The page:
Chattanooga Times Free Press

Disney to lose special tax status in Florida


“If Disney wants to pick a fight, they chose the wrong guy. I will not allow a woke corporatio­n based in California to run our state. Disney has gotten away with special deals from the state of Florida for way too long.”

Disney employs 38 lobbyists in Florida’s capital. Each election cycle, the company gives generous campaign contributi­ons to Florida candidates on both sides of the political aisle. Its theme park mega-resort near Orlando attracts around 50 million visitors a year, powering a Central Florida tourism economy that annually generates more than $5 billion in local and state tax revenue.

The upshot: Disney usually gets whatever it wants in Florida.

That era ended Thursday, when the


Florida House voted to revoke Disney World’s designatio­n as a special tax district — a privilege that Disney has held for 55 years, effectivel­y allowing the company to self-govern its 25,000acre theme park complex. The Florida Senate on Wednesday voted to eliminate the special zone, which is called the Reedy Creek Improvemen­t District. Having cleared the way to this outcome with a formal proclamati­on, Gov. Ron DeSantis will almost certainly make the measure official by adding his signature. It would take effect in June of next year.

The swift effort to dissolve Reedy Creek by Florida Republican­s has been widely seen as brazen retaliatio­n after Disney, Florida’s largest private employer, paused political donations in the state and condemned a new education law that opponents call “Don’t Say Gay.” Among many things, the law prohibits discussion about sexual orientatio­n and gender identity through the third grade in Florida classrooms and limits it for older students.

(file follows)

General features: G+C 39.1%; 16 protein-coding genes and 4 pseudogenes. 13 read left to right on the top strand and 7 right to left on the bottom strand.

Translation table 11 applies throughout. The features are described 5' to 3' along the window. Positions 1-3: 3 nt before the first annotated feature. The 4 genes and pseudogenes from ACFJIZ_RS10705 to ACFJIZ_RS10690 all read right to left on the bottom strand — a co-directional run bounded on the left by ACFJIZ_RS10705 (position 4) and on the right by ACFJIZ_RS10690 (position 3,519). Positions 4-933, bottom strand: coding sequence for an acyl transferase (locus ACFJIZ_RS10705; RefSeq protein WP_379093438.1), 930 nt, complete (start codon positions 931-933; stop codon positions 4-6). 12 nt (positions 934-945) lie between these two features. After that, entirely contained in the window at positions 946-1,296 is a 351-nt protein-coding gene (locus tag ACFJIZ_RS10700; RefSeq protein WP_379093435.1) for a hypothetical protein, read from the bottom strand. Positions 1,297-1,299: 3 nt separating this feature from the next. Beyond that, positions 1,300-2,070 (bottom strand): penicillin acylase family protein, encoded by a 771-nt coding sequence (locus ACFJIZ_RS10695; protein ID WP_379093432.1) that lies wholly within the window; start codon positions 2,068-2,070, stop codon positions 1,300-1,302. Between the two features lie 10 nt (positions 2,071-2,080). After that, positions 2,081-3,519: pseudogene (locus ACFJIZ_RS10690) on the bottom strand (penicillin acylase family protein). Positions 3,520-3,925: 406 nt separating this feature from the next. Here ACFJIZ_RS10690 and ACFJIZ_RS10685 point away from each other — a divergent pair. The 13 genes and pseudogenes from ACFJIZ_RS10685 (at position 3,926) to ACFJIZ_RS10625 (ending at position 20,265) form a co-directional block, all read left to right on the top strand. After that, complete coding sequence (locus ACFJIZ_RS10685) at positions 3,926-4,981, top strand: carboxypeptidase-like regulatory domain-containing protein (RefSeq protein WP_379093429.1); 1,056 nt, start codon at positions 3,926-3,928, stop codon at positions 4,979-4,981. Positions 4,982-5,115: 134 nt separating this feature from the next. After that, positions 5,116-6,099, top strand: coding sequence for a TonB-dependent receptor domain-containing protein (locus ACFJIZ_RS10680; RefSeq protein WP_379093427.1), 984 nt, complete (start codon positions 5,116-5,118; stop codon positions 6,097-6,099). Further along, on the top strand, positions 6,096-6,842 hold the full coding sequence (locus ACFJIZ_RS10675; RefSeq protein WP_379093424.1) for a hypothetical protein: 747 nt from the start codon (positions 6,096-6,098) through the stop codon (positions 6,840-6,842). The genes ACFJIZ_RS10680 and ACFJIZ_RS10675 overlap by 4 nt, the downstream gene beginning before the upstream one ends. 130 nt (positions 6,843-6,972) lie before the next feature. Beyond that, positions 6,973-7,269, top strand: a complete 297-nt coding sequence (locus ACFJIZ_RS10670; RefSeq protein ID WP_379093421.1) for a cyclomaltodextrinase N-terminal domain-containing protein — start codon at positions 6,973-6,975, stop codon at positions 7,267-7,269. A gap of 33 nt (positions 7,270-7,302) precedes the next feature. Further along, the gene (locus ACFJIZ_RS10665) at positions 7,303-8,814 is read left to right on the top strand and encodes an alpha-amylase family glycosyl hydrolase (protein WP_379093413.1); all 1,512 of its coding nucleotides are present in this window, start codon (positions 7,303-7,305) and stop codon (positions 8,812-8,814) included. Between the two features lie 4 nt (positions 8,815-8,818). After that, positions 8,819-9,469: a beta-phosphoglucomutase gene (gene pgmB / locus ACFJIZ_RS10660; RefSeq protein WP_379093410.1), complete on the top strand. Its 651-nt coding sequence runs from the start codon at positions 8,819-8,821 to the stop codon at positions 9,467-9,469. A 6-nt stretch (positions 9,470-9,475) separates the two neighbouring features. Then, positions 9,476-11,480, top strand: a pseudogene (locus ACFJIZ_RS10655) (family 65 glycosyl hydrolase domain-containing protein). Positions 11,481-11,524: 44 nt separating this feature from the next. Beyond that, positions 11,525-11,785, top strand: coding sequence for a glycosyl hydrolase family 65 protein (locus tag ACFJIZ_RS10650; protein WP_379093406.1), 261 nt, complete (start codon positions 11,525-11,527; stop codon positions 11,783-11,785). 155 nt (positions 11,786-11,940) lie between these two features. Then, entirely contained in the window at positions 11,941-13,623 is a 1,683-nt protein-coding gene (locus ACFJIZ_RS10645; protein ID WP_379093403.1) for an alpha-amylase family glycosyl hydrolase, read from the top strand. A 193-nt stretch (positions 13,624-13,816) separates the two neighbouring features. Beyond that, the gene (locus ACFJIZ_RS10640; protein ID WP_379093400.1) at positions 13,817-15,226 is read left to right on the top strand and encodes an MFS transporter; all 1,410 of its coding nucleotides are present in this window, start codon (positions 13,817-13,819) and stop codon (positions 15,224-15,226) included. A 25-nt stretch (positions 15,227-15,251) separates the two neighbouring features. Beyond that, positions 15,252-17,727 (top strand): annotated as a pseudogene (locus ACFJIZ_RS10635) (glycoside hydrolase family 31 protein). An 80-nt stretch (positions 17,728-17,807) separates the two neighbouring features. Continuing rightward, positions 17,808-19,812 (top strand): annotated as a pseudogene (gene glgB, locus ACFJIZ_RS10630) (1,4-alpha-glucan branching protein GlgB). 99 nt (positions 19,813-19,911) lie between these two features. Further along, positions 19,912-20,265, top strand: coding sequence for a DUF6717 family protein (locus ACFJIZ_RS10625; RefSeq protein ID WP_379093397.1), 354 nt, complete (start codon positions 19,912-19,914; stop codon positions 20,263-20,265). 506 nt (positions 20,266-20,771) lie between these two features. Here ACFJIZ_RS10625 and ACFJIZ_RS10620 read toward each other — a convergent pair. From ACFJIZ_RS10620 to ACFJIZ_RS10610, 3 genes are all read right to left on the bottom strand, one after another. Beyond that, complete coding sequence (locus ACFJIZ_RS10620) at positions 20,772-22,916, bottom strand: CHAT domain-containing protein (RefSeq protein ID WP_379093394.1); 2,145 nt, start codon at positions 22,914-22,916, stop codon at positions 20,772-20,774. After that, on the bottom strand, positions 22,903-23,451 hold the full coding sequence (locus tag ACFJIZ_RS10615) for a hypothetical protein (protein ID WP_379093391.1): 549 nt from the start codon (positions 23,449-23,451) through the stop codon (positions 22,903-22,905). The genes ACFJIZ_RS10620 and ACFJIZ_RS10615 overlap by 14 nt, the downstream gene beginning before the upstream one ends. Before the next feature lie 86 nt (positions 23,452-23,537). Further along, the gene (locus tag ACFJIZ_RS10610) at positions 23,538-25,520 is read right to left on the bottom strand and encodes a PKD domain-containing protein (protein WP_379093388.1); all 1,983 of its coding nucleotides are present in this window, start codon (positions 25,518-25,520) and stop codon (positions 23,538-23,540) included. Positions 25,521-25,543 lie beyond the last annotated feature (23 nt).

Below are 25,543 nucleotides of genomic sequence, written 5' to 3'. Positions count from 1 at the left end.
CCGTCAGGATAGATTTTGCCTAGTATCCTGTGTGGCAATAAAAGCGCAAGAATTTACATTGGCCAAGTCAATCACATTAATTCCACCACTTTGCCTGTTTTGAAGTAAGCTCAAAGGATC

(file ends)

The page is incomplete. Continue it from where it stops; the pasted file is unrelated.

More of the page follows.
“If Disney wants to pick a fight, they chose the wrong guy,” DeSantis, a potential Republican presidenti­al candidate in 2024, wrote in a fundraisin­g email to supporters Wednesday. “I will not allow a woke corporatio­n based in California to run our state,” he continued. “Disney has gotten away with special deals from the state of Florida for way too long.”

DeSantis added, “Disney thought they ruled Florida. They even tried to attack me to advance their woke agenda.”

Disney declined to comment.

The Reedy Creek Improvemen­t District, enacted in 1967 to entice Disney to build a theme park 20 miles south of Orlando, saves the company millions of dollars annually in fees and taxes, experts estimate.

Reedy Creek can also provide Disney with financing options. A few years ago, for instance, when Disney wanted to build a road interchang­e near its Hollywood Studios park at Disney World, it had Reedy Creek issue bonds to cover the cost. (In contrast, in the 1990s, when Disney needed municipal infrastruc­ture in Anaheim, California, to develop its California Adventure theme park, the company had to convince Anaheim to issue the bonds.)

But the special district’s primary value to Disney is not financial; it is about control.

Reedy Creek gives Disney considerab­le sway over the planning and permitting process for constructi­on on its vast property, including road building. Reedy Creek also levies taxes on Disney to pay for the resort’s own fire and medical response battalions, among other services. Disney World even generates some of its own electricit­y through Reedy Creek.

“The impact on Disney is more symbolic than real money,” Steven Cahall, a Wells Fargo analyst, said in an email, “though political theater is never great for stock sentiment.”

Florida has hundreds of similar special tax districts that would be left in place. One covers The Villages, a massive senior-living community northwest of Orlando. Another covers the Daytona Internatio­nal Speedway and surroundin­g area.